Social Psychology proposes a strategy called ‘blending’ when dealing with conflicting identities (TURNER, 2002). The idea behind blending is that one redefines and recreates an identity that transcends and merges both conflicting self-views. So, here goes my version of blending: 

She is one who believes in her equality and that of all others. Equally, she is one who forgives, loves and extends grace to all others (especially to those who oppress her) just as Christ extends his love, forgiveness and grace to all. Finally, she is one who hopes and has faith in humanity, just as Christ hopes and has faith in us. Faith that there are people out there who see her as Christ sees her. And while many can love, forgive and hope, only a female Christian can navigate through gender discrimination with a love, grace and hope that only she can extend to others. As G.K. Chesterton reminds us; “hope means hoping when everything seems hopeless… exactly at the instant when hope ceases to be reasonable it begins to be useful” (Chesterton, 2009).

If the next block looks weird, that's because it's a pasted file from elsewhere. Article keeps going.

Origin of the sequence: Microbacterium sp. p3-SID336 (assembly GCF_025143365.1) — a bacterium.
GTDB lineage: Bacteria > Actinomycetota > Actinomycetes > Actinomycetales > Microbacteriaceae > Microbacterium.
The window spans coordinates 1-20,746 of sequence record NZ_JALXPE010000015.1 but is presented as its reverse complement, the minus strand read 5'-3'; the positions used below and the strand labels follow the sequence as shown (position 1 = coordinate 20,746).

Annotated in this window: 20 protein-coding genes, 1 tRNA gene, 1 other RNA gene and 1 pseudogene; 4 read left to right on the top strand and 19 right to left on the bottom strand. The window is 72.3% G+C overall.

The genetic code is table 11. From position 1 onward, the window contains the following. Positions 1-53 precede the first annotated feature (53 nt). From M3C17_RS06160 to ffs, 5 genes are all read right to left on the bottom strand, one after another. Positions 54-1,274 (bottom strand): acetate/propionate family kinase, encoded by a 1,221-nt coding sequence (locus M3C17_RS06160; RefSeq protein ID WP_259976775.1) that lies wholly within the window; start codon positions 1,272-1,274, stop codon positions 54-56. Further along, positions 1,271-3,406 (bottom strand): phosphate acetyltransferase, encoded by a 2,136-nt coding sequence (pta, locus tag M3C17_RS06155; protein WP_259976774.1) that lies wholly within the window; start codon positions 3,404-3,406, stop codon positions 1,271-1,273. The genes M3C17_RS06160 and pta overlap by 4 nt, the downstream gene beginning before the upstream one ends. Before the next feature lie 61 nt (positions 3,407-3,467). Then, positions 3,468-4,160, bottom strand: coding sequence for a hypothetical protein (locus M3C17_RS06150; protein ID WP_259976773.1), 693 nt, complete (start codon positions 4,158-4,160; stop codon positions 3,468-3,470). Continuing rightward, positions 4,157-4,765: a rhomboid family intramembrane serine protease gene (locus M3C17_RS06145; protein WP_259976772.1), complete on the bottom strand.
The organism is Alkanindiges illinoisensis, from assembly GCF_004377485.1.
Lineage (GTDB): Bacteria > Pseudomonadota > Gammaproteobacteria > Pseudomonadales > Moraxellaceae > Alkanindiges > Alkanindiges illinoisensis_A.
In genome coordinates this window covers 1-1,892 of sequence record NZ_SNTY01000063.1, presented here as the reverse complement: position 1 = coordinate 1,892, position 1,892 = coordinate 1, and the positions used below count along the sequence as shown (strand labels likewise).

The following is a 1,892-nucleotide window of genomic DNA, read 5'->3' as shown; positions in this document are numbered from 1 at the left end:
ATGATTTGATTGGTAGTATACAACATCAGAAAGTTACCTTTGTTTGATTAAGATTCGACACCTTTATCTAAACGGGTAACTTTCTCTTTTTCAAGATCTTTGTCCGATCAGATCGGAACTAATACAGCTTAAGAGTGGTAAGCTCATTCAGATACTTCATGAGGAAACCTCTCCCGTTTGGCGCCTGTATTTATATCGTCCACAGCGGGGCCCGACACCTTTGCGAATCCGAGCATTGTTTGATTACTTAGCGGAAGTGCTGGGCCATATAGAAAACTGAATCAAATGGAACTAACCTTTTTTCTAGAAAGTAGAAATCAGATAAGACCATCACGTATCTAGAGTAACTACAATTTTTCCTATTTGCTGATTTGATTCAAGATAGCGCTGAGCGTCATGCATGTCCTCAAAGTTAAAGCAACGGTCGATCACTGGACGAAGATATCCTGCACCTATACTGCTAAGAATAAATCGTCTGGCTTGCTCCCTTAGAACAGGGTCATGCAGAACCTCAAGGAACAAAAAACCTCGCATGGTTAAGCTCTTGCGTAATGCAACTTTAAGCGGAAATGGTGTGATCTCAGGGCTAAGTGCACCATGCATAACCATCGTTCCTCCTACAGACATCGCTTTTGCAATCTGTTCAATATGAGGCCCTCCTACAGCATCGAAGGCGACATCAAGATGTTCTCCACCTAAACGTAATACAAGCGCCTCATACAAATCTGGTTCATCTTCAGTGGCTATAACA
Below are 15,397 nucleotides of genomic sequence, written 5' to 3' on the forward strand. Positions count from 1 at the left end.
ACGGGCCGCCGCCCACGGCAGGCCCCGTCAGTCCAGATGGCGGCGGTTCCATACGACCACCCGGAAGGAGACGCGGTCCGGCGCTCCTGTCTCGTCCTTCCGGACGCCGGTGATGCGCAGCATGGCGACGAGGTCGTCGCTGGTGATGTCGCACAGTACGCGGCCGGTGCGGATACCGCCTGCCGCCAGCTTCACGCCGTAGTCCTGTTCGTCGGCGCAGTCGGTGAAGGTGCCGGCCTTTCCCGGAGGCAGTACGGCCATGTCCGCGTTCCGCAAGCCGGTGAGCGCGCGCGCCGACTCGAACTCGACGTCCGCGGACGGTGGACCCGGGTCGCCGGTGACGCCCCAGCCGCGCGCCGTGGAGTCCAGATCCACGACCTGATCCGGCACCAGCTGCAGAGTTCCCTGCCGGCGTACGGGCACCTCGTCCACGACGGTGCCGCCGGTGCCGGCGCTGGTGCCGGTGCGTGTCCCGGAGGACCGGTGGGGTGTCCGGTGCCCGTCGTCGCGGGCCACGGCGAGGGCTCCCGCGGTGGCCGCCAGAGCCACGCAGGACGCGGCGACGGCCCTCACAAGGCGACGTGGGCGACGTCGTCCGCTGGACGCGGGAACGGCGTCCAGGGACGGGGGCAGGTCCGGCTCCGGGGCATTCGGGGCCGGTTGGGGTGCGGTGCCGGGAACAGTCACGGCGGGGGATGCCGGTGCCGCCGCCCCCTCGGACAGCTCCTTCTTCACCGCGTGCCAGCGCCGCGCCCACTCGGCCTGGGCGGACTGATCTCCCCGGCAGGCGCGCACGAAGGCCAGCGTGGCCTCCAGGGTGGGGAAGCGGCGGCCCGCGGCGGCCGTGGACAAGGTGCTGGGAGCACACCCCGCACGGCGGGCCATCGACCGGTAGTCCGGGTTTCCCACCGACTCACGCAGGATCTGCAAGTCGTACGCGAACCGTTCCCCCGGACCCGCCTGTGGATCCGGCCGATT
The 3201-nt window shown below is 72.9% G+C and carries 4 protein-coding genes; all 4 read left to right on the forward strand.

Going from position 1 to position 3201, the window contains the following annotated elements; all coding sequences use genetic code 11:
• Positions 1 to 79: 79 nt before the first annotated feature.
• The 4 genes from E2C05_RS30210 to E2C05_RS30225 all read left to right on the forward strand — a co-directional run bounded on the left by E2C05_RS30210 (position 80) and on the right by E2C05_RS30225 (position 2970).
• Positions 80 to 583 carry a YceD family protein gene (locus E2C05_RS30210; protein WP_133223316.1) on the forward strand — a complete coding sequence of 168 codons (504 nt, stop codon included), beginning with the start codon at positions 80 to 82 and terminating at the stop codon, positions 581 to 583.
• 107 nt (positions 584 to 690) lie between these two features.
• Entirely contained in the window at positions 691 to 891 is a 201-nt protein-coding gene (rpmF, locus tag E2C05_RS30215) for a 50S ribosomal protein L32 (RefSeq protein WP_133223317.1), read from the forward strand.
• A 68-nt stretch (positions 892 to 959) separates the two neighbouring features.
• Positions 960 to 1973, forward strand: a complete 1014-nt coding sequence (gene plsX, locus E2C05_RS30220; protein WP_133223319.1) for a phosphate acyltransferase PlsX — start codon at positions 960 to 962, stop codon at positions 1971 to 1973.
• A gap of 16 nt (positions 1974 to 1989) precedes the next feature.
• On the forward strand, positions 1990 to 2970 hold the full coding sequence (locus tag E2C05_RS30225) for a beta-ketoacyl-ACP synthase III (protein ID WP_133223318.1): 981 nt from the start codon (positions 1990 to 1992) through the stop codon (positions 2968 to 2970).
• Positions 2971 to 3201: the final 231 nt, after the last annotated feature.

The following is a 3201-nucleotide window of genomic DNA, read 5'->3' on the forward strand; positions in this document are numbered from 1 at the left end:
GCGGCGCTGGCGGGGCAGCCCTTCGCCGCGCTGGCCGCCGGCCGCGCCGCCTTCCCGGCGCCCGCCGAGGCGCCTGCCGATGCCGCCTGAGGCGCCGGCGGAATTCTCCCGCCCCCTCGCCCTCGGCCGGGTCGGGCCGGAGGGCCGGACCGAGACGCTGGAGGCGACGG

Blending occurs over time, across many interactions, negotiations and validations. For this very reason, I believe the female Christian must often surround herself with like-minded Christians who will validate her identity. Only then can she be strongly rooted in Christ and herself. I write this to remind myself, not only, of the beauty of freedom found in Christianity but also of the fact that, being a follower of Christ is to aspire to live a courageous life of truth, humility and love. To do this, one must seek the truth, assimilate it and be responsible for living it out. 

 

Freedom is what you do with what’s been done to you. – Jean Paul Sartre